A recent systematic review of house fires in high-income countries found that the risk factors for unintentional house fire incidents included: more children under 5 years of age, more people in the home, more males in the home, adults who are not working, low-income, household smokers, non-privately owned housing, poor condition housing. Other risk factors are not having smoke detectors, but more importantly not having a working smoke detector.
Risk factors for injuries or fatalities is similar to the the risk factors for incidents but also includes people who are vulnerable such as a disabled resident, someone living alone, or someone impaired by drugs/alcohol. Nights, weekends and winter time also increase the risk of injuries/fatalities. Fire related deaths in children were up to 38 times higher in a a household where the adults are non-working or with long-term unemployement. Households with children between 5 and 17 years, or residents 65+ years have a decreased risk fo fire fatality.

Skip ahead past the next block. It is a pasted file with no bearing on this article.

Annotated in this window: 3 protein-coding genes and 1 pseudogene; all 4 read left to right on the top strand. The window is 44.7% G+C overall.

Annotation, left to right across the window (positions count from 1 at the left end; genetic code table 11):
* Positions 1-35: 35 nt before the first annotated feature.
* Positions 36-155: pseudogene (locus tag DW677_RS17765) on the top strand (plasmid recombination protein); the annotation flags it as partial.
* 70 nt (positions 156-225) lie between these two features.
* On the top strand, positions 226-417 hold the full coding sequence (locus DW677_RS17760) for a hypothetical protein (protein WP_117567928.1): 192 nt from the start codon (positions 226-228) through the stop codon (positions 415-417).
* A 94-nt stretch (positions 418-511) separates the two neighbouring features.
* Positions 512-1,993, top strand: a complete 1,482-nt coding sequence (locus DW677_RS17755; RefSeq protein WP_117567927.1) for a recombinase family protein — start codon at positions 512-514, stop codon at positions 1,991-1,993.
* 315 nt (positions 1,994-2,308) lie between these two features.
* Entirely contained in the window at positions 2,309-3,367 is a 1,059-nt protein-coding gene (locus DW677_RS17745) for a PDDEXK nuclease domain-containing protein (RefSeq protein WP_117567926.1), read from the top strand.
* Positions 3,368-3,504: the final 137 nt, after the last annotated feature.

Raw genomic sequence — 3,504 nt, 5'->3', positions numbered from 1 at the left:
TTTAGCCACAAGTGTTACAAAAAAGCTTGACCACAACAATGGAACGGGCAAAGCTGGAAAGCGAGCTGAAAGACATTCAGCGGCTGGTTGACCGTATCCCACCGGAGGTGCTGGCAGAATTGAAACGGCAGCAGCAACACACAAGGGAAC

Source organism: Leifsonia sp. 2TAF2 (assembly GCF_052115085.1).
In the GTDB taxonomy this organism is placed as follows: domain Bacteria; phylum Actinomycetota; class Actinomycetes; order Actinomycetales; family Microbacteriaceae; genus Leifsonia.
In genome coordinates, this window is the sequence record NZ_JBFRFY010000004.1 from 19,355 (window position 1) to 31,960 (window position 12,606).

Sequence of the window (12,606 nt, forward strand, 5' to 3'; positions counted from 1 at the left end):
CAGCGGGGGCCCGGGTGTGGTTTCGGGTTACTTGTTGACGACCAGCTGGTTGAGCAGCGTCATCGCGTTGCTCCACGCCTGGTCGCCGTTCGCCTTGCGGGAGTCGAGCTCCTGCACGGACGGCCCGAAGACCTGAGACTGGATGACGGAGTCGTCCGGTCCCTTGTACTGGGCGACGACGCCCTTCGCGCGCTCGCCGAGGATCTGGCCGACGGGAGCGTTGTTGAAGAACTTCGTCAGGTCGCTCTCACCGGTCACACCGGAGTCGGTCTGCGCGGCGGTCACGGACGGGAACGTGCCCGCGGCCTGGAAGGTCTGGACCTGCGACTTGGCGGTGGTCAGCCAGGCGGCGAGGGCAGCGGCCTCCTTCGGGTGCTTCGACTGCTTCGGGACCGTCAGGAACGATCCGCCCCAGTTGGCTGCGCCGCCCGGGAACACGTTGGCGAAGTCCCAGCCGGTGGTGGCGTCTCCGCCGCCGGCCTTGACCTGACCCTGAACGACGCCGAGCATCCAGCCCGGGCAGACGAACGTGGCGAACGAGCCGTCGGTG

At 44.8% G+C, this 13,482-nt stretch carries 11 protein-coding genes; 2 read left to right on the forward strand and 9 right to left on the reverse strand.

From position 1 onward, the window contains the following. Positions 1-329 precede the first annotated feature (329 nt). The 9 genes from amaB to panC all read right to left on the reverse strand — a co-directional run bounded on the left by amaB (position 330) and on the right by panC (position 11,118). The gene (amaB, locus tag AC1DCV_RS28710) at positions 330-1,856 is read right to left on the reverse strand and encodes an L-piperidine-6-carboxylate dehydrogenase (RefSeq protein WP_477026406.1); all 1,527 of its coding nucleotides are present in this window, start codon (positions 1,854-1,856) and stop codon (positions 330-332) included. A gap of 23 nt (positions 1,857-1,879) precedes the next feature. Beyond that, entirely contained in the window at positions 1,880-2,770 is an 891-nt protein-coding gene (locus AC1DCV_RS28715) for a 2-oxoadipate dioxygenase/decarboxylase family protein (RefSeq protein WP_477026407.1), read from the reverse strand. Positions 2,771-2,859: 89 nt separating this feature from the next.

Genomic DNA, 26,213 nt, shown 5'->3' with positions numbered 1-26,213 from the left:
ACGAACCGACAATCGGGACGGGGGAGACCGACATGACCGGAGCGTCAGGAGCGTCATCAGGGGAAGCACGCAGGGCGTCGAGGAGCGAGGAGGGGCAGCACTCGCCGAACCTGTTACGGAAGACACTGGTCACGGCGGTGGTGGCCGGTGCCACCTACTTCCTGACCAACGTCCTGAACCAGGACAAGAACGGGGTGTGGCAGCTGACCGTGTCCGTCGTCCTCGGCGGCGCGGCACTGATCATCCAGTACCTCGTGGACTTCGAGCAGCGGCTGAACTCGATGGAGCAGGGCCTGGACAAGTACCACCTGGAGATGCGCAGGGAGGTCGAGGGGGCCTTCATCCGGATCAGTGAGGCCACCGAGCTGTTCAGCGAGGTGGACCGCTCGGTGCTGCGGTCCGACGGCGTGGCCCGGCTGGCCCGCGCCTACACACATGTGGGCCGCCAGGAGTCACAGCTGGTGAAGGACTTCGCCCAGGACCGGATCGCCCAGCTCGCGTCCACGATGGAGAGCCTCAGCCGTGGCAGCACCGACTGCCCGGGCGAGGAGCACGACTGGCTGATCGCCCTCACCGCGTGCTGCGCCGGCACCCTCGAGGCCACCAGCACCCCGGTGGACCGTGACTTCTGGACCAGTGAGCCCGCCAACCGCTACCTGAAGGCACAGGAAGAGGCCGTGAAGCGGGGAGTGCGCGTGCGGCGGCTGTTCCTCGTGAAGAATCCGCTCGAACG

“Inhalation injury is present in approximately 30% of all cutaneous burning patients. Localized pulmonary damage occurs as a result of both thermal injury and chemical irritation from contents of combustion.” Airway edema and potential airway obstruction are the concerns above the larynx due to thermal injury. Chemical burns occur below the larynx due to incomplete products of combustion including carbon monoxide and hydrochloric acid. With inhalation injury surfactant is inactivated leading to microatelectesis, and perfusion ventilation mismatch. Pulmonary shunting leads to pulmonary edema and microvascular injury. Severe inhalation injury can also trigger systemic inflammatory response. “Resulting pulmonary dysfunction last four months even after patients appear to have recovered from initial insult.” “The presence of inhalation injury and it’s associated pulmonary complications increases cutaneous burn mortality and morbidity rates from 3-10% to 20-30%.” Pediatric patients with smoke inhalation injury are less common than in adults but those with inhalation injuries usually have increased total burn surface areas which also indicates more significant injury.